Wood v. Ryan

Summarized by:

  • Court: 9th Circuit Court of Appeals Archives
  • Area(s) of Law: Habeas Corpus
  • Date Filed: 09-10-2012
  • Case #: 08-99003
  • Judge(s)/Court Below: Judge Thomas for the Court, Circuit Judges Gould and Bybee
  • Full Text Opinion

To obtain relief under 28 U.S.C. § 2254(d), the Antiterrorism and Effective Death Penalty Act (“AEDPA”), a party must show that the state court’s decision 1) “was contrary to clearly established federal law as determined by the Supreme Court,” 2) “involved an unreasonable application of such law,” or 3) “was based on an unreasonable determination of the facts in light of the record before the state court.”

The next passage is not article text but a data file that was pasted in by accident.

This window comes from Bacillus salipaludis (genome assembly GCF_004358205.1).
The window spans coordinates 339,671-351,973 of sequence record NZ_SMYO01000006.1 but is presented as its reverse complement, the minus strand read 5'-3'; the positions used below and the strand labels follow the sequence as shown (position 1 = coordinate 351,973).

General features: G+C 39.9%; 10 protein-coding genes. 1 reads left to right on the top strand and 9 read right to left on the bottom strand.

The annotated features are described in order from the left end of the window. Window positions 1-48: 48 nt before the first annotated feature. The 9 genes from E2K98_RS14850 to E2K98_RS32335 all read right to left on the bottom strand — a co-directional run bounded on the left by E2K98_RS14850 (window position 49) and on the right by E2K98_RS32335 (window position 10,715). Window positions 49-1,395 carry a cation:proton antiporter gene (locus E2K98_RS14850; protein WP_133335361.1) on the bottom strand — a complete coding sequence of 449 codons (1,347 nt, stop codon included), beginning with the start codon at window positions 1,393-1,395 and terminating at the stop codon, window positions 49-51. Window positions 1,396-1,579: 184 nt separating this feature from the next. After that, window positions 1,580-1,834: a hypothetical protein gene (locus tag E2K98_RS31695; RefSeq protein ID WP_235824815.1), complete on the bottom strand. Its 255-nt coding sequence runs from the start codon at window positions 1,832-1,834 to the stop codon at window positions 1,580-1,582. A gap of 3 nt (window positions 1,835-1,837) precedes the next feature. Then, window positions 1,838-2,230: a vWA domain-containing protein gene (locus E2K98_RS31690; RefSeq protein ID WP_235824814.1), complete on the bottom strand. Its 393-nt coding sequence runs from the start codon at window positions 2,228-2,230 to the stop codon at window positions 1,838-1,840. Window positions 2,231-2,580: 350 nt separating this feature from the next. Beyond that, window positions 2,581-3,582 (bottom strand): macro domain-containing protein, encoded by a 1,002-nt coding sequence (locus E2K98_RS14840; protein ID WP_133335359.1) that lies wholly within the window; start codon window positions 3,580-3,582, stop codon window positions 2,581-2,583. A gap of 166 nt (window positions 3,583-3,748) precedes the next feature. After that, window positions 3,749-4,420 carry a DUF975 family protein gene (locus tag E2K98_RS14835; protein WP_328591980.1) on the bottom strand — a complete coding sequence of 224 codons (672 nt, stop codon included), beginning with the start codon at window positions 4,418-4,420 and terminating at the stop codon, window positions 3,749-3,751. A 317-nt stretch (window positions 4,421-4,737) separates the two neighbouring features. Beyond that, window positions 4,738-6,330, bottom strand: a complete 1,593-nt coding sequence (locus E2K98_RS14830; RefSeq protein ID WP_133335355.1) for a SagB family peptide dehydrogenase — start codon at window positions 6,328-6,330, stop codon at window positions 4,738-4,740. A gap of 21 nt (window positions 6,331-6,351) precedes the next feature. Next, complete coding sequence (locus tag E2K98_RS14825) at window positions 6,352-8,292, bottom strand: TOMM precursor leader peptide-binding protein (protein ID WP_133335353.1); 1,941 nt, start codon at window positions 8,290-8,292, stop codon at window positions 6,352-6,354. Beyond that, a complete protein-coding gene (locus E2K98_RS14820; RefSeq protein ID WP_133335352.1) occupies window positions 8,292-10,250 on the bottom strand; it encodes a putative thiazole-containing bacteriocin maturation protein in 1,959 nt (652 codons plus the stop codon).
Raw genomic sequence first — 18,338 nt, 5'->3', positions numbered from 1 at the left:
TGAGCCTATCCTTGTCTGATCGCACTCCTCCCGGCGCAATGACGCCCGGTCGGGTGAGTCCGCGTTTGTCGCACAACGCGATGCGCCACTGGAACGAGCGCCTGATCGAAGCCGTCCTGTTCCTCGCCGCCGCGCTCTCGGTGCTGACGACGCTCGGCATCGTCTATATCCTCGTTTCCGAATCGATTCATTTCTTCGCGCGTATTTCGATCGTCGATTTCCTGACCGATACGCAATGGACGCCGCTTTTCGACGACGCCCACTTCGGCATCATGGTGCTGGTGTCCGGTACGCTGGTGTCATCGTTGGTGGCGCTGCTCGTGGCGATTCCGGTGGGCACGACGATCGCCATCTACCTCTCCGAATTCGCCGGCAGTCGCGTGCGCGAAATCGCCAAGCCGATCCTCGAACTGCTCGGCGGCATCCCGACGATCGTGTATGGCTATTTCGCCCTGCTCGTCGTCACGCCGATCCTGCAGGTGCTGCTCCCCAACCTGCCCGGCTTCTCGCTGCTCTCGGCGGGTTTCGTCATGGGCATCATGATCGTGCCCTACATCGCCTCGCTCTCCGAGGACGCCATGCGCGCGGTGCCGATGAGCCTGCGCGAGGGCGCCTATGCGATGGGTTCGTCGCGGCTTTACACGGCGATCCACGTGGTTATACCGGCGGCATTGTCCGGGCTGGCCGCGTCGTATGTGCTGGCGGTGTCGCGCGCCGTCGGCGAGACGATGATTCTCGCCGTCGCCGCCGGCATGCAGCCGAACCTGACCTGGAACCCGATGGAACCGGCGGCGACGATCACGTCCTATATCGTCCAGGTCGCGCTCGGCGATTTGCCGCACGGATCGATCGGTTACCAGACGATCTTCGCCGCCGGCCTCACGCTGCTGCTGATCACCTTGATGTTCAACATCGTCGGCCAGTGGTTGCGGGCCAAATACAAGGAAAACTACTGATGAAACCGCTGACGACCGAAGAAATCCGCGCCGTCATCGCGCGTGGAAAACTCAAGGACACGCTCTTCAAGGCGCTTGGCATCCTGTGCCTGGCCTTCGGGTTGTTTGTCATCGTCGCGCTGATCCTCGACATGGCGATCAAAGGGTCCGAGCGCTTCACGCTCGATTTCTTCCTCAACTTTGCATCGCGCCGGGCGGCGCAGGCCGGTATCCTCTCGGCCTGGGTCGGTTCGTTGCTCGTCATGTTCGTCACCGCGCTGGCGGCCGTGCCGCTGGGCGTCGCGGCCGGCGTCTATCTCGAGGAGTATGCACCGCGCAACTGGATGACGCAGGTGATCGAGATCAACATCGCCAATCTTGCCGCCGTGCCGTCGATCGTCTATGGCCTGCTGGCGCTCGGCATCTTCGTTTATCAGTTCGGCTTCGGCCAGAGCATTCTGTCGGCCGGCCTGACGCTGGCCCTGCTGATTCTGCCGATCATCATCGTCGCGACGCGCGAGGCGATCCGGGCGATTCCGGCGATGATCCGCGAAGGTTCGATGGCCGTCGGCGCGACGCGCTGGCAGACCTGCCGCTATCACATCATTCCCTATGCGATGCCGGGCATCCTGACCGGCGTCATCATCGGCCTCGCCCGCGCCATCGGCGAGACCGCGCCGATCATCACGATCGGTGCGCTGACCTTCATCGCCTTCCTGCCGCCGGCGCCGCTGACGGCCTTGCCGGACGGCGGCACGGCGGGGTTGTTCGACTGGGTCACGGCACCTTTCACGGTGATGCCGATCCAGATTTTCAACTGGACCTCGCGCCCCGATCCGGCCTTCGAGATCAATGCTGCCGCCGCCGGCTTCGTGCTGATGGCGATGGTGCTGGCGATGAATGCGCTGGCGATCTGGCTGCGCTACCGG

Defendant Wood appeals the denial of his habeas corpus petition challenging his “convictions for murder and aggravated assault and the imposition the death penalty”. “Wood was arrested and indicted on two counts of first degree murder and two counts of aggravated assault against the police officers who subdued him.” A jury found him guilty on all counts. In 1998 Wood filed a Petition for a Writ of Habeas Corpus in federal district court. The district court found that certain claims had been exhausted and dismissed others for being procedurally barred. The Ninth Circuit reviewed the denial of the habeas petition findings of facts for clear error and prosecutorial misconduct and the “request for an evidentiary hearing for abuse of discretion.” Since the habeas petition was filed after April 1996, 28 U.S.C. § 2254(d), the Antiterrorism and Effective Death Penalty Act (“AEDPA”) applied. Obtaining relief under AEDPA requires a showing that the state court’s decision 1) “was contrary to clearly established federal law as determined by the Supreme Court,” 2) “involved an unreasonable application of such law,” or 3) “was based on an unreasonable determination of the facts in light of the record before the state court.” The district court was found to be correct in denying claims of prosecutorial misconduct because there was no “substantial and injurious effect or influence in determining the jury’s verdict.” § 2254(d)(1) governs the ineffective assistance of counsel claim which was adjudicated in a prior proceeding. This barred Wood from an evidentiary hearing in federal court because he did not properly allege the facts which would have entitled him to relief. AFFIRMED.

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